Sellers logging into Seller Central last week may have noticed two new seller metrics on their dashboard, introduced by Amazon in an attempt to improve the returns process and help Amazon buyers get more satisfaction.
Return Dissatisfaction Rate
The Amazon seller dashboard now includes a Return Dissatisfaction Rate, which measures customer satisfaction on how customers’ returns are processed. The rating is based on the percentage of valid return requests that were not answered within 48 hours, were incorrectly rejected, or received negative customer feedback.
Amazon created the Return Dissatisfaction Rate to help prevent claims and negative feedback, and guide sellers’ understanding of where they can improve the returns experience for their buyers.
The Return Dissatisfaction Rate consists of three individual components:
- Negative Return Feedback Rate: % of valid return requests that have received negative buyer feedback
- Late Response Rate: Amazon sellers must respond to return requests from buyers within 48 hours.
- Invalid Rejection Rate: % of in-policy return requests that are incorrectly rejected.
Sellers will be rated either good, fair or poor.
Sellers rated “Good” by Amazon will receive a green tick indicating you’re meeting Amazon’s standards.
A yellow exclamation mark will mean Amazon has deemed you “Fair” and you should take steps to improve delivery times and avoid negative feedback.
Sellers rated “Poor” will see the dreaded red X, illustrating that Amazon have decided your seller performance falls significantly below Amazon’s standards. Sellers should take immediate action to improve delivery times and avoid negative feedback.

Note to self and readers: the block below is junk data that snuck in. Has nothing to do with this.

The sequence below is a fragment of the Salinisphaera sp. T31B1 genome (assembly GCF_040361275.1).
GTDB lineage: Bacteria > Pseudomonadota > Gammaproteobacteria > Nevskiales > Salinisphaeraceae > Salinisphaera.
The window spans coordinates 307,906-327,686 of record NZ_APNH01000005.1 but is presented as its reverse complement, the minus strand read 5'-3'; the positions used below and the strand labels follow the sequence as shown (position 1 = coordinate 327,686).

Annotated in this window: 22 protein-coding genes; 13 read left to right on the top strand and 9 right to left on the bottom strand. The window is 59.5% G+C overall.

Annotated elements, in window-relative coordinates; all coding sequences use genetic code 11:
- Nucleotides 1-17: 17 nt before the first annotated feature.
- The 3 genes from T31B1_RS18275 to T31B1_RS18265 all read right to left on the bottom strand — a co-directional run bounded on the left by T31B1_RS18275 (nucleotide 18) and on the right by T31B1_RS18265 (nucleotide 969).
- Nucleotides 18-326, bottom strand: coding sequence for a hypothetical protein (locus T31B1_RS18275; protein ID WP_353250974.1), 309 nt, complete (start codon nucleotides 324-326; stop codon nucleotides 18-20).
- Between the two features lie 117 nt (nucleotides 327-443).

Read more about this on Amazon.com.
How to Reduce Negative Feedback
According to Amazon, sellers can reduce negative feedback in three ways:
- Choose to automatically authorise returns.
- Check for return requests daily.
- Respond quickly.
Read more on how to remove negative feedback.
Customer Dissatisfaction Rate
Amazon have also introduced a Customer Service Dissatisfaction Rate, which is the percentage of customers not satisfied with a seller’s responses in Buyer-Seller Messaging.
Customers are asked in every message, “Did this solve your problem?“. The Customer Service Dissatisfaction Rate metric is calculated using the percentage of “No” responses to this question.
You can view whether you have been rated Good, Fair or Poor rating on the Performance Checklist within the Customer Satisfaction page.
Both new metrics are viewed as an attempt by Amazon to improve customer service levels from its third-party merchants and consequently improve the buyer’s experience.
Amazon views returns as a critical part of the buying experience. They feel sellers should have full visibility of how satisfied buyers are with the buying experience. An unsatisfactory returns process is more likely to result in claims and negative feedback.
According to reports last week on BBC News, some buyers have had their Amazon accounts suspended for abusing its returns policy.
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